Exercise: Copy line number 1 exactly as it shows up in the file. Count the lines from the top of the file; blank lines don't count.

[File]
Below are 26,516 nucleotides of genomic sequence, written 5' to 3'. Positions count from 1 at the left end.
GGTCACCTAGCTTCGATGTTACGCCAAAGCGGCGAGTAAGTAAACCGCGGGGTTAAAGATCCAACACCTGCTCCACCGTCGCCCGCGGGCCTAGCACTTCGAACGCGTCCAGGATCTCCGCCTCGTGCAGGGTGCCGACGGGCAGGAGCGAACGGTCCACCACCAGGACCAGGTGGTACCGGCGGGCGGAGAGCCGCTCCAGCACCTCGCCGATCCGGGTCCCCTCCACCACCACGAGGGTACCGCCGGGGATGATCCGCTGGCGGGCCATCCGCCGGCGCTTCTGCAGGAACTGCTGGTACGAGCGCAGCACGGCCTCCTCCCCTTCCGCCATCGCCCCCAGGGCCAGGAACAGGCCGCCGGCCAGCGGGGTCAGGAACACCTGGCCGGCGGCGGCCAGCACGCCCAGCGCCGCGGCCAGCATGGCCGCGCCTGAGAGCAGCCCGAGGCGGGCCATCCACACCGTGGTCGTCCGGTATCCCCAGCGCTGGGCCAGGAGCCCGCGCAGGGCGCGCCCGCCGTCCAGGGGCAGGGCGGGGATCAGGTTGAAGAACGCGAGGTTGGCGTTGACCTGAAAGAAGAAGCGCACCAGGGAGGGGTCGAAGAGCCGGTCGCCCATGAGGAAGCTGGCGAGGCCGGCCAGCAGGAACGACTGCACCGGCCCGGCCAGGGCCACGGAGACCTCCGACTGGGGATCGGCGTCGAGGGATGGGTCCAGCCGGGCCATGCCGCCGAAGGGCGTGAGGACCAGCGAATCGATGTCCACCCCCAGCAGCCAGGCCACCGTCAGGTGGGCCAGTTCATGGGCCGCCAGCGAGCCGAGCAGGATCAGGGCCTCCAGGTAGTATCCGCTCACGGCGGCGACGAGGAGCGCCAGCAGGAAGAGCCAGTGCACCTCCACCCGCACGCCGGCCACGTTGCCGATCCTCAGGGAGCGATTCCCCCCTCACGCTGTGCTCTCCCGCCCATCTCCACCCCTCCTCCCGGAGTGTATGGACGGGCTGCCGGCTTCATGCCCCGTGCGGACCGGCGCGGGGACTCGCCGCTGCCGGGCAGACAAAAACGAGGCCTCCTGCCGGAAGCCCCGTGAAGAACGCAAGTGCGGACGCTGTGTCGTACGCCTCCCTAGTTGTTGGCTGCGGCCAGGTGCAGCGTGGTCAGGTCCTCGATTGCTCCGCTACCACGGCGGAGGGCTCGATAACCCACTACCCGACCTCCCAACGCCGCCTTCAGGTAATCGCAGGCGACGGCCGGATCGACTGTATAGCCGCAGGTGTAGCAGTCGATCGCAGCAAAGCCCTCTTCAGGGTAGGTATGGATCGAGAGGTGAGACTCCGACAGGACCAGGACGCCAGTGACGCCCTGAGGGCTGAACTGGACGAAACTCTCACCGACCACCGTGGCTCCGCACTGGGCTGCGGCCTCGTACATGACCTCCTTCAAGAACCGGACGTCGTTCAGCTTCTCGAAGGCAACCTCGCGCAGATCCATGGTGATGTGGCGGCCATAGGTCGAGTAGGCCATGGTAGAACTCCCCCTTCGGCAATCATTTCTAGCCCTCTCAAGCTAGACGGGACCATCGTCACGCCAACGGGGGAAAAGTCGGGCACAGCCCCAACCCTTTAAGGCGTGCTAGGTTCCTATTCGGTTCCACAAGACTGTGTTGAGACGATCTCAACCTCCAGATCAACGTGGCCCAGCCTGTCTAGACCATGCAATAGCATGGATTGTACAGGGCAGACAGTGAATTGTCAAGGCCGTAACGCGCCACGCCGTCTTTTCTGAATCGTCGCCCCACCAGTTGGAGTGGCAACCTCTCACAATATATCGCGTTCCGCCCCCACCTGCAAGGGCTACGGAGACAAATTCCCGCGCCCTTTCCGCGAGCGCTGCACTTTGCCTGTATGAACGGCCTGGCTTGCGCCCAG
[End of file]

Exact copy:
Below are 26,516 nucleotides of genomic sequence, written 5' to 3'. Positions count from 1 at the left end.